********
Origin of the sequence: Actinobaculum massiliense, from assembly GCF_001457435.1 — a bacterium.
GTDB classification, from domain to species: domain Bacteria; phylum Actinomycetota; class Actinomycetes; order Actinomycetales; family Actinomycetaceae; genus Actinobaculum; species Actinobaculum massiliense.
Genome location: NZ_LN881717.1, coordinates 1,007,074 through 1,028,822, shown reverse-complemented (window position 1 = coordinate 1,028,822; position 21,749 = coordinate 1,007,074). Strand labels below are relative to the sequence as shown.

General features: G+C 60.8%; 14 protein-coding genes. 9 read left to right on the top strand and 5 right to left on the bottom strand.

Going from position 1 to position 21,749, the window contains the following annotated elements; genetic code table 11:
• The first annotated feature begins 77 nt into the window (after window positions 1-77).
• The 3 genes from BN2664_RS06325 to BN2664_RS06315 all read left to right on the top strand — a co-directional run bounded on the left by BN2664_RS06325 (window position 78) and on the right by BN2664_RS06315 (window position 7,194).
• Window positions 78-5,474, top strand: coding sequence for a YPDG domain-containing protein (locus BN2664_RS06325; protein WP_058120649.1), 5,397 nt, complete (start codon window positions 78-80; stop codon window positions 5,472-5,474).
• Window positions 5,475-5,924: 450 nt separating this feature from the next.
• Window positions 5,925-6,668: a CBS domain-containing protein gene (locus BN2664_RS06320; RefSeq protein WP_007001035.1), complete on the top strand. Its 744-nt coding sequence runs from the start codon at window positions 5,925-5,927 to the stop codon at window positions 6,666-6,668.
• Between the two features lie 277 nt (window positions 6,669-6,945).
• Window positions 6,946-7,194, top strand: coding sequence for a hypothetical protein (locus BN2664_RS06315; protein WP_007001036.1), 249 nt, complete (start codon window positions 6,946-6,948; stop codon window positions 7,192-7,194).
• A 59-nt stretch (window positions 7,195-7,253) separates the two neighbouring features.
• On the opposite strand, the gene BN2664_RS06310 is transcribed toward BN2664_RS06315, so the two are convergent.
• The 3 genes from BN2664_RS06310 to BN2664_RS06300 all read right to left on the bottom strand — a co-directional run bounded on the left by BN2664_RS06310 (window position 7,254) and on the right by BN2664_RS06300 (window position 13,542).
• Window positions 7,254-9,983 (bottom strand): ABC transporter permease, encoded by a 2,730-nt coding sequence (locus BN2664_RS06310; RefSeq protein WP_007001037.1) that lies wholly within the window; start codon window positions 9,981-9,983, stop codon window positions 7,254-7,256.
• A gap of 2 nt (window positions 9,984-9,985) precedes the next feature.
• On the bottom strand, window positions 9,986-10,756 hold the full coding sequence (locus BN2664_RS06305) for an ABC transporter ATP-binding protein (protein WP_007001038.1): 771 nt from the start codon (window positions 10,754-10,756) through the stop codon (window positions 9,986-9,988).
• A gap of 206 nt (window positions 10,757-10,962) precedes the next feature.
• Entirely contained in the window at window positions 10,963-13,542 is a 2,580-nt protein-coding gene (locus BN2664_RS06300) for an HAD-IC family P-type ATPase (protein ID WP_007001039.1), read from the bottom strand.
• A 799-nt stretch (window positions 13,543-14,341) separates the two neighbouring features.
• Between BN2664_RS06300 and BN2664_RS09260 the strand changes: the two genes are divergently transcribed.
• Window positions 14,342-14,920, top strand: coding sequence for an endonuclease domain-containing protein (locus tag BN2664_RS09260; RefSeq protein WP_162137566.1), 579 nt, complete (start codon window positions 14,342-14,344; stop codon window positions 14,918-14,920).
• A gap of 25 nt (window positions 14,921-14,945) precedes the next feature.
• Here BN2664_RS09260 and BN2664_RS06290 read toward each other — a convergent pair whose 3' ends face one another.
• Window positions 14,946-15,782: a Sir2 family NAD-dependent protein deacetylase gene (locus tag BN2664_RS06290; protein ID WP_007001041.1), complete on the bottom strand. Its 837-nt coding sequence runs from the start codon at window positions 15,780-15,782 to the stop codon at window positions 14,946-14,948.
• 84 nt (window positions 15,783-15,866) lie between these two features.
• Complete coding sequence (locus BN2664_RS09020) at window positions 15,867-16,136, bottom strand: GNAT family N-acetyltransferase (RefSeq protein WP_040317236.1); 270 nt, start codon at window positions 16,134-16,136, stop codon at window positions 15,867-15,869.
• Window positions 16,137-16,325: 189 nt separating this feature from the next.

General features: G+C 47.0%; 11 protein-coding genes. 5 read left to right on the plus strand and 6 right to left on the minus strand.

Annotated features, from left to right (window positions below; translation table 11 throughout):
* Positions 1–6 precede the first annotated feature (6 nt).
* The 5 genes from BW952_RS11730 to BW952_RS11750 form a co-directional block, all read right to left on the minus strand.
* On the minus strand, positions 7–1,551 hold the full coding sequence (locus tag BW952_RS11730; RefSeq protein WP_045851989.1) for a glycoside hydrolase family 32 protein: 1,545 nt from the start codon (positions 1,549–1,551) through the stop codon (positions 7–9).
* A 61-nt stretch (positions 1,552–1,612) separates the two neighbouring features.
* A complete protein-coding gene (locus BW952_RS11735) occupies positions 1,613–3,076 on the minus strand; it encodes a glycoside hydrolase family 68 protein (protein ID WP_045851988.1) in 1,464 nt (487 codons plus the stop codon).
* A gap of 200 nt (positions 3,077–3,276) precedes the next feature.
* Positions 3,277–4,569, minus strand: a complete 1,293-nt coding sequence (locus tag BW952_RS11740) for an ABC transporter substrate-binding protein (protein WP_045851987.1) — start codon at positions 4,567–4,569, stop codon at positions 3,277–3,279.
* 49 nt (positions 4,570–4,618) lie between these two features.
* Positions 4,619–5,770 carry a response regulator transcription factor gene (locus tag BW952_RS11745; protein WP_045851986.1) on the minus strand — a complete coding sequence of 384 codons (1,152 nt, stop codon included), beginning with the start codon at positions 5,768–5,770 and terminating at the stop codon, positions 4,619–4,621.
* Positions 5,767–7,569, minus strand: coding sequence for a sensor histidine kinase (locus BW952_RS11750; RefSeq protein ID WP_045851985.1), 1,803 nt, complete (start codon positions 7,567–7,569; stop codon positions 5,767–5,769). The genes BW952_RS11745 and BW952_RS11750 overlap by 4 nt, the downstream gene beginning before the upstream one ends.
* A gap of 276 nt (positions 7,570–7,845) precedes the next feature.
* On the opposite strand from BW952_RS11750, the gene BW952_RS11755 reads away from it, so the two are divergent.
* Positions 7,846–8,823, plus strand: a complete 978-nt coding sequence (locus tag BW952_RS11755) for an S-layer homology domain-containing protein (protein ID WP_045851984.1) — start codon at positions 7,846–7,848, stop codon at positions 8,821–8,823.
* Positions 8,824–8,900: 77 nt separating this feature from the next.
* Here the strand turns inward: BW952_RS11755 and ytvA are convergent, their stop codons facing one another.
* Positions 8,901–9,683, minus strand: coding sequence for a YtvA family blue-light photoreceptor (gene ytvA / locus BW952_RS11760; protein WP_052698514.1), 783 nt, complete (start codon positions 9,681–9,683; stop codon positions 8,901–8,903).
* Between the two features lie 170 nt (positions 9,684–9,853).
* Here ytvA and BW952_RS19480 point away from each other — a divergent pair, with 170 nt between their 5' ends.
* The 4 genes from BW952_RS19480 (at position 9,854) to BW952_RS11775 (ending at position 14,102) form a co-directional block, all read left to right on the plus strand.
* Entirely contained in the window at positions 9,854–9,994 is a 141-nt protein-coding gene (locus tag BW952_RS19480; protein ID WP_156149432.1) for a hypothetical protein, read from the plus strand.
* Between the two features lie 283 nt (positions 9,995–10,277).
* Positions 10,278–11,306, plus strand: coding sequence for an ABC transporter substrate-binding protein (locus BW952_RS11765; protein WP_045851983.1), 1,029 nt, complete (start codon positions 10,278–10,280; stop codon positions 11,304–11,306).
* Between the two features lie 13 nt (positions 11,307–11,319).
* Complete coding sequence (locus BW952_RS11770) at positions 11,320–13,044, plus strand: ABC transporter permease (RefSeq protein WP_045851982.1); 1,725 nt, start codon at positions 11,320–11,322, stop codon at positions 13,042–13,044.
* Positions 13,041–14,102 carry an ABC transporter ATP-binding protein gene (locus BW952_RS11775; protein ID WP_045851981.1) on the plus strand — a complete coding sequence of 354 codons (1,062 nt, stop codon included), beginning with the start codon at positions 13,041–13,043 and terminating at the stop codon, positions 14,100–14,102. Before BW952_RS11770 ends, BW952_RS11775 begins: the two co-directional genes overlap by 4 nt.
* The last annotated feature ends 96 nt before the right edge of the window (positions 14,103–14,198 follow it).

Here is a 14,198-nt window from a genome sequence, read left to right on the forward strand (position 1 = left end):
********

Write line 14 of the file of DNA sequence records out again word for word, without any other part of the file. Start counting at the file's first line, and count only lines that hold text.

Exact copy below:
• On the opposite strand, the gene BN2664_RS06310 is transcribed toward BN2664_RS06315, so the two are convergent.